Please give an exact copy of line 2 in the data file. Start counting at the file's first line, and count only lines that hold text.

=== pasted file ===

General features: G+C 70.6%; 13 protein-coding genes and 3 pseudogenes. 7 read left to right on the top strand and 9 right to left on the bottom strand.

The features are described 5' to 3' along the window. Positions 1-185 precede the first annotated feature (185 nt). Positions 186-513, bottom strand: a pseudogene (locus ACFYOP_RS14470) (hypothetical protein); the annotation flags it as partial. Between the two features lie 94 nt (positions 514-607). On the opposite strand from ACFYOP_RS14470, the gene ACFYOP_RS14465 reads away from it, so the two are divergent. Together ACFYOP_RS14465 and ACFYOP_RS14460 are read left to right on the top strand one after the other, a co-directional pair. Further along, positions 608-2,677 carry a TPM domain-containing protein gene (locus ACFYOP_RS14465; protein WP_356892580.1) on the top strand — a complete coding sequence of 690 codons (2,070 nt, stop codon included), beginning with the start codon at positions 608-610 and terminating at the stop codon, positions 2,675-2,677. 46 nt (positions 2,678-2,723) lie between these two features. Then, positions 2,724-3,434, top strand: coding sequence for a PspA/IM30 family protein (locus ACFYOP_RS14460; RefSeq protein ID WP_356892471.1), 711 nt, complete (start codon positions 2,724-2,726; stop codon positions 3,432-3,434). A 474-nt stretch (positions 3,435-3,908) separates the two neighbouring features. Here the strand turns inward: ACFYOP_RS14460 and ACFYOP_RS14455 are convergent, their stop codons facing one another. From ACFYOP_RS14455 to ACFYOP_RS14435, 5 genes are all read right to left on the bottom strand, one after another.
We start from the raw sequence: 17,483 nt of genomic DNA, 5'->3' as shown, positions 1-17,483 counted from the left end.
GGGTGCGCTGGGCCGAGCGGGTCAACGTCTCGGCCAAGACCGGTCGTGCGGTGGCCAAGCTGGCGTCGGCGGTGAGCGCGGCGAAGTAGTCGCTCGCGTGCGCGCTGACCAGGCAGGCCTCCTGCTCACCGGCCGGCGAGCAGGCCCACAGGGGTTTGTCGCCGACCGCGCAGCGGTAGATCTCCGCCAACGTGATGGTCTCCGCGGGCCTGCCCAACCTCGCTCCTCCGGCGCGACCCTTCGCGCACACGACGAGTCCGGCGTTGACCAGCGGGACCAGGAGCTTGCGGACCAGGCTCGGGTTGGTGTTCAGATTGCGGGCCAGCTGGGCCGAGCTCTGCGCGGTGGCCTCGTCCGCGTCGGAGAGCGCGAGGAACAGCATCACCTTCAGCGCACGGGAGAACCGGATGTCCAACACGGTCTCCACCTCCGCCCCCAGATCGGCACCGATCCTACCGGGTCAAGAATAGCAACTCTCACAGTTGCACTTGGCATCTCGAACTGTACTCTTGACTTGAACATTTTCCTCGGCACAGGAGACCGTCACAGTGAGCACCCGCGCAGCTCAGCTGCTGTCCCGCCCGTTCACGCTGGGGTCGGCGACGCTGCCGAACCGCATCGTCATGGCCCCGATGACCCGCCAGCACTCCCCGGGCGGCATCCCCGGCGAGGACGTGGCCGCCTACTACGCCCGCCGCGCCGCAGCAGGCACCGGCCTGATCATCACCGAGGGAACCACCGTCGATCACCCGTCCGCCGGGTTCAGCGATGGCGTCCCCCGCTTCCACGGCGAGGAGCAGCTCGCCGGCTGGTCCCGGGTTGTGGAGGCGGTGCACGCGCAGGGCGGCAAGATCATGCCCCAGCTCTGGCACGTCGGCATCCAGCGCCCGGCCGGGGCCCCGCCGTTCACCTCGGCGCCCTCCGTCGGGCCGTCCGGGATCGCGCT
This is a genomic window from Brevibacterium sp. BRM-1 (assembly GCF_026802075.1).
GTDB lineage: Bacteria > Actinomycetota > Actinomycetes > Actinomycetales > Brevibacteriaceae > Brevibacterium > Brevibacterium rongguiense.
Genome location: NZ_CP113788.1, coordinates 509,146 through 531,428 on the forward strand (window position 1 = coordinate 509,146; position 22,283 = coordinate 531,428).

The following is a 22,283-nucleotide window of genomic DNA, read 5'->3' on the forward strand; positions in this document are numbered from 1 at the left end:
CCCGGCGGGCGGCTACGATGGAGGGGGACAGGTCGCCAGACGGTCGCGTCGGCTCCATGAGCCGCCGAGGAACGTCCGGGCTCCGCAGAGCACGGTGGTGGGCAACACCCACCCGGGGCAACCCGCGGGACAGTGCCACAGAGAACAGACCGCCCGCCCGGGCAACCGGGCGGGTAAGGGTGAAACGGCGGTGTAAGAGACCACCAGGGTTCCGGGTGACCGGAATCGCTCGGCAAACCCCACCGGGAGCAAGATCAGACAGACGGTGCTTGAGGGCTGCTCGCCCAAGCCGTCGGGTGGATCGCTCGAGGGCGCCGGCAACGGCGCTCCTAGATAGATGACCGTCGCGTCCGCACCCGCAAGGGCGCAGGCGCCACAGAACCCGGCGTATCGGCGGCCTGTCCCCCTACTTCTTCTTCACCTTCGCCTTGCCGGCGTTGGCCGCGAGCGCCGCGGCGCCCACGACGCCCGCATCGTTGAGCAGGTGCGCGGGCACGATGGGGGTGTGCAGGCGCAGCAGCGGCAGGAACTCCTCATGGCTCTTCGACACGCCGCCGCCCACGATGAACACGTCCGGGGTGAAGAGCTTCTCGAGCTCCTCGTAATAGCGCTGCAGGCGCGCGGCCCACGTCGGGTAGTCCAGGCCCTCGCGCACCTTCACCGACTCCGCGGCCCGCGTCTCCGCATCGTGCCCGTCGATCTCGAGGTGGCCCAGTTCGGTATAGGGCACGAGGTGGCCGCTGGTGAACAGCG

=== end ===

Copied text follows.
The features are described 5' to 3' along the window. Positions 1-185 precede the first annotated feature (185 nt). Positions 186-513, bottom strand: a pseudogene (locus ACFYOP_RS14470) (hypothetical protein); the annotation flags it as partial. Between the two features lie 94 nt (positions 514-607). On the opposite strand from ACFYOP_RS14470, the gene ACFYOP_RS14465 reads away from it, so the two are divergent. Together ACFYOP_RS14465 and ACFYOP_RS14460 are read left to right on the top strand one after the other, a co-directional pair. Further along, positions 608-2,677 carry a TPM domain-containing protein gene (locus ACFYOP_RS14465; protein WP_356892580.1) on the top strand — a complete coding sequence of 690 codons (2,070 nt, stop codon included), beginning with the start codon at positions 608-610 and terminating at the stop codon, positions 2,675-2,677. 46 nt (positions 2,678-2,723) lie between these two features. Then, positions 2,724-3,434, top strand: coding sequence for a PspA/IM30 family protein (locus ACFYOP_RS14460; RefSeq protein ID WP_356892471.1), 711 nt, complete (start codon positions 2,724-2,726; stop codon positions 3,432-3,434). A 474-nt stretch (positions 3,435-3,908) separates the two neighbouring features. Here the strand turns inward: ACFYOP_RS14460 and ACFYOP_RS14455 are convergent, their stop codons facing one another. From ACFYOP_RS14455 to ACFYOP_RS14435, 5 genes are all read right to left on the bottom strand, one after another.